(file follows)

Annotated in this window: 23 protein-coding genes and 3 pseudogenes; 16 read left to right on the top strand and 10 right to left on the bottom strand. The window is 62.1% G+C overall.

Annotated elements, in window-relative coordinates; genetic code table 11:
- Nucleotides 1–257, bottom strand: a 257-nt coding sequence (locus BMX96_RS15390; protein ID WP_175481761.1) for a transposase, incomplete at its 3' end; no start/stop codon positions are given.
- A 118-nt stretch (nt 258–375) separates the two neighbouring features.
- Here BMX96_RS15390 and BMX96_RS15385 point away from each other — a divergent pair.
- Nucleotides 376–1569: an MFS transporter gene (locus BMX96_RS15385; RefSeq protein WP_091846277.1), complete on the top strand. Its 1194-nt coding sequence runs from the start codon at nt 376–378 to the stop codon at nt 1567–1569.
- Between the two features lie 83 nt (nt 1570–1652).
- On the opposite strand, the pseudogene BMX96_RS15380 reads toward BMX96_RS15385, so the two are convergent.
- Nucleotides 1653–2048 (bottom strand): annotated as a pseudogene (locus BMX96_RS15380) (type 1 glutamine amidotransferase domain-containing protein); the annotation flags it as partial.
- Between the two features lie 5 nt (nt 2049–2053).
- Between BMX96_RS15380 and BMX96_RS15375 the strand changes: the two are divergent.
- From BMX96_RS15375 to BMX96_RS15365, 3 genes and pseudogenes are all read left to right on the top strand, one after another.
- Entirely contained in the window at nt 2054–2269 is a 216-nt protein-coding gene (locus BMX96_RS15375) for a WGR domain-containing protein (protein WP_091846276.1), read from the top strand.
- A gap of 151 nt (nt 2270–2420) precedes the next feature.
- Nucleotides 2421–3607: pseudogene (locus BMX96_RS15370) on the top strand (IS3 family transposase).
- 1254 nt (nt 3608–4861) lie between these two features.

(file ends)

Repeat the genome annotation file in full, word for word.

Annotated in this window: 23 protein-coding genes and 3 pseudogenes; 16 read left to right on the top strand and 10 right to left on the bottom strand. The window is 62.1% G+C overall.

Annotated elements, in window-relative coordinates; genetic code table 11:
- Nucleotides 1–257, bottom strand: a 257-nt coding sequence (locus BMX96_RS15390; protein ID WP_175481761.1) for a transposase, incomplete at its 3' end; no start/stop codon positions are given.
- A 118-nt stretch (nt 258–375) separates the two neighbouring features.
- Here BMX96_RS15390 and BMX96_RS15385 point away from each other — a divergent pair.
- Nucleotides 376–1569: an MFS transporter gene (locus BMX96_RS15385; RefSeq protein WP_091846277.1), complete on the top strand. Its 1194-nt coding sequence runs from the start codon at nt 376–378 to the stop codon at nt 1567–1569.
- Between the two features lie 83 nt (nt 1570–1652).
- On the opposite strand, the pseudogene BMX96_RS15380 reads toward BMX96_RS15385, so the two are convergent.
- Nucleotides 1653–2048 (bottom strand): annotated as a pseudogene (locus BMX96_RS15380) (type 1 glutamine amidotransferase domain-containing protein); the annotation flags it as partial.
- Between the two features lie 5 nt (nt 2049–2053).
- Between BMX96_RS15380 and BMX96_RS15375 the strand changes: the two are divergent.
- From BMX96_RS15375 to BMX96_RS15365, 3 genes and pseudogenes are all read left to right on the top strand, one after another.
- Entirely contained in the window at nt 2054–2269 is a 216-nt protein-coding gene (locus BMX96_RS15375) for a WGR domain-containing protein (protein WP_091846276.1), read from the top strand.
- A gap of 151 nt (nt 2270–2420) precedes the next feature.
- Nucleotides 2421–3607: pseudogene (locus BMX96_RS15370) on the top strand (IS3 family transposase).
- 1254 nt (nt 3608–4861) lie between these two features.